Reunion highlighted Sawyer’s history, importance
On the website for the K.I. Sawyer Museum, there is a patch for sale that serves as an important reminder to our area. It reads: K.I. Sawyer AFB Michigan, Gone But Not Forgotten.
It has been more than two decades since the base closed in 1995 and of course, it’s still an active, living community, but many older folks from the area recall the facility when it was an Air Force facility.
And some Air Force personnel return to keep that memory active, as was the case last weekend when members of the United States Air Force 87th Fighter Interceptor Squadron returned to K.I. Sawyer Air Force Base for a reunion as well as to celebrate the squadron’s 101st year.
From all parts of the country, members of the squadron made the trip to spend time with other former Air Force personnel. But the weekend was about more than the memories of the past.
Four T-38 jets carrying the 87th Flying Training Squadron from Texas flew up for a visit and both groups then gathered at the K.I. Sawyer Heritage Museum to share memories at a dinner and to hear a presentation on the first 100 years of the squadron from Lt. Col. Thomas Allen of the 87th Flying Training Squadron.
In a story by Mining Journal Staff Writer Trinity Carey, some of the participants shared about the gathering.
“It was wonderful,” said Elmer Klein, member of the 87th FIS from 1971 to 1985. “Seeing the people who have been here for all this time and it’s not just while I was here, there were people that came before me, people that left after me, and it was fun to see that and hear the stories and also the continuation of stories from the pilot training squad that came in from Texas.”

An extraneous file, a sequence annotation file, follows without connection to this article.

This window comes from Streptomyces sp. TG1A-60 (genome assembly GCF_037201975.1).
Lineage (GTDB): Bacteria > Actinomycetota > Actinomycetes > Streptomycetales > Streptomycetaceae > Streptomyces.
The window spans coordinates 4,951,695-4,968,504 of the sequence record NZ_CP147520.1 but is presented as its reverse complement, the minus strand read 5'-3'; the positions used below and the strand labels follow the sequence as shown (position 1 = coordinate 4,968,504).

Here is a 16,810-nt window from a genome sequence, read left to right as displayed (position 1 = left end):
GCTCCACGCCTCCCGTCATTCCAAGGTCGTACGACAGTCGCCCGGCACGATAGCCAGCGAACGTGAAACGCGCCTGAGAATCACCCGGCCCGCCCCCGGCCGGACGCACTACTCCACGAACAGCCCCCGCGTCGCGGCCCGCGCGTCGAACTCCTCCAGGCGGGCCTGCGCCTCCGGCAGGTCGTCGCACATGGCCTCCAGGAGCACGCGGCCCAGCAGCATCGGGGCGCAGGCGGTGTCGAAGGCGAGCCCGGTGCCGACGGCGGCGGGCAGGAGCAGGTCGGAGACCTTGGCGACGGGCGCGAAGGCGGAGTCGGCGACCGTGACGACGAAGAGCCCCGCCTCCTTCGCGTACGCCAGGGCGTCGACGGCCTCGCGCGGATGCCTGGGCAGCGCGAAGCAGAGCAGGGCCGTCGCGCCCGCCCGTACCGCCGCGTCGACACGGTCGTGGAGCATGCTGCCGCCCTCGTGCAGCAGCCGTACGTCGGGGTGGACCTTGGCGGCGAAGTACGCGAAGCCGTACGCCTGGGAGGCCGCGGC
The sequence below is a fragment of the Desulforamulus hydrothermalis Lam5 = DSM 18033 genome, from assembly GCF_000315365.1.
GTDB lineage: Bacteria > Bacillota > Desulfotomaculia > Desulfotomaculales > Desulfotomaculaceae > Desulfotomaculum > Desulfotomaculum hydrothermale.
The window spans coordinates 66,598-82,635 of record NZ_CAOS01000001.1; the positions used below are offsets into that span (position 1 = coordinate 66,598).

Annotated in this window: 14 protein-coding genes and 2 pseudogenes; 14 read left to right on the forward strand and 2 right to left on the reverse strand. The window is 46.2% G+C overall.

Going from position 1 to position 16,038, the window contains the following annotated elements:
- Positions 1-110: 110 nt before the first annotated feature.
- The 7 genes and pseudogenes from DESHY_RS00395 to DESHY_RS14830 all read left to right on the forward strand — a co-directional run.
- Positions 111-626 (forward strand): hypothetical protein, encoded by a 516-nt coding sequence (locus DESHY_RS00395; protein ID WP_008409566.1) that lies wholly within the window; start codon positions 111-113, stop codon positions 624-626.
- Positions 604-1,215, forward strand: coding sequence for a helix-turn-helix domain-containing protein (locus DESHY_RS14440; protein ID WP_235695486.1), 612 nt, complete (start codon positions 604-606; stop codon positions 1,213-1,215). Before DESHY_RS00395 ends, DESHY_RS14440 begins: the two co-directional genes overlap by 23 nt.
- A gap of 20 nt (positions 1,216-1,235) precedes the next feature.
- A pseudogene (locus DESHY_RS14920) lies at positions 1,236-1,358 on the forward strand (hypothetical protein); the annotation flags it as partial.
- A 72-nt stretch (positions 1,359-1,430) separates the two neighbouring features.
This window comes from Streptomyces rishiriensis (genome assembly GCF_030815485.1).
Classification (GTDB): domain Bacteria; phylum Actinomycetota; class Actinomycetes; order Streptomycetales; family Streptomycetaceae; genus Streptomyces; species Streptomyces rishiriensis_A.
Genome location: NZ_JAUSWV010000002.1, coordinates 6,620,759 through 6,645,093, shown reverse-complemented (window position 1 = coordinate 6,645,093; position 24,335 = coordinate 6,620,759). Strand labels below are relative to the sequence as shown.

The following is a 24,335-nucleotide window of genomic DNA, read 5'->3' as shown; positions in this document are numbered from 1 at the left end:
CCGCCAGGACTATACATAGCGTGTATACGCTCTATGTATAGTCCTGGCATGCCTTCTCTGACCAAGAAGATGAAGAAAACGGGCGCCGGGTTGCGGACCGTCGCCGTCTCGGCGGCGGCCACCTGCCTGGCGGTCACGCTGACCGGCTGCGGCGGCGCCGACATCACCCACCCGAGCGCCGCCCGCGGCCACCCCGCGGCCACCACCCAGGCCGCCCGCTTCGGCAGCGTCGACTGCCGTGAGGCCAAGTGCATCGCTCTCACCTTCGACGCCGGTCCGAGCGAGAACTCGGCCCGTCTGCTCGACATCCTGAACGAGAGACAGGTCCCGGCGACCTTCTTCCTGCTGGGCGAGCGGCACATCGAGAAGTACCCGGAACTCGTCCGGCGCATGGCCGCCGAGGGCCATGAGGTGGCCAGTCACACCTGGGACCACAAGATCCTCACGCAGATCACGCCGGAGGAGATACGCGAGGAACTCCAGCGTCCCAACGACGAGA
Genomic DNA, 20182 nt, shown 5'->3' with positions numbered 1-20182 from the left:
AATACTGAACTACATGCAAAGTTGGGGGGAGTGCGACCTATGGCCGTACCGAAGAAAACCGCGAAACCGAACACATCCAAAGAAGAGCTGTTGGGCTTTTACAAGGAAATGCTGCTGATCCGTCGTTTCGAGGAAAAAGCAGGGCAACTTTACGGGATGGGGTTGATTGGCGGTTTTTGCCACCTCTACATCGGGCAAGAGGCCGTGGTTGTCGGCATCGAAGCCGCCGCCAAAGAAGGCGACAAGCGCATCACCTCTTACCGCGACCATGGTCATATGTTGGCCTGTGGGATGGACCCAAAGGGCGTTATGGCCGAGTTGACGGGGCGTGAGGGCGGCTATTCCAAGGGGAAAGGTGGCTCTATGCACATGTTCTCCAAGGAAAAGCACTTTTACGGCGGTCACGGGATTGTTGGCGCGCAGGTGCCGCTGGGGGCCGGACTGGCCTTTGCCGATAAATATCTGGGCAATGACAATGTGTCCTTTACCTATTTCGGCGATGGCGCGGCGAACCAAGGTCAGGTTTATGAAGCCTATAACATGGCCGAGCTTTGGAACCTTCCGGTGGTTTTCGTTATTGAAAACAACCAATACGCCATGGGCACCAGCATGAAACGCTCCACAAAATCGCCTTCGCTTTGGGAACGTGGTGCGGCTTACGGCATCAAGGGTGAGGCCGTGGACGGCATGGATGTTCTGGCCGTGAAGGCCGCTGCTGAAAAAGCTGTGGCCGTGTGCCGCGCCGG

The 87th Fighter Interceptor Squadron has a storied history that began in August 1917, making it one of the oldest Air Force squadrons, though it has been deactivated and reactivated multiple times.
During the Cold War, the squadron was reactivated and was stationed at Sawyer from 1971 to 1985.
“When we were stationed here in Sawyer our main objective was a fighter interceptor squad,” Klein said. “Anything that would trigger an alert through the North American Air Defense Command, they would scramble jets depending on where you were. Then those jets would go up and intercept the targets they were designated for.”
For many alive now, the Cold War is part of the history books but for the 130 or so people who attended the reunion, it was a key memory.
We thank reunion organizer Byron Sherman for his work putting the gathering together. Sherman brought up a critical matter: the importance of the K.I. Sawyer Heritage Air Museum, not only for the reunion, but because it preserves memories of the squadron and all other units that were stationed at Sawyer throughout the years.
“The air museum is a wonderful thing to have at Sawyer, but they need help. They need members, donations from (the) public, from people who used to live here, to keep their doors open,” Sherman said. “It’s important not only for the Air Force, but for the heritage of the area. There’s a whole set of people who don’t know what it was like.”
Absolutely correct and we hope people look into helping out. To find out more about donating, visit the group’s website at www.kishamuseum.org.
— The Mining Journal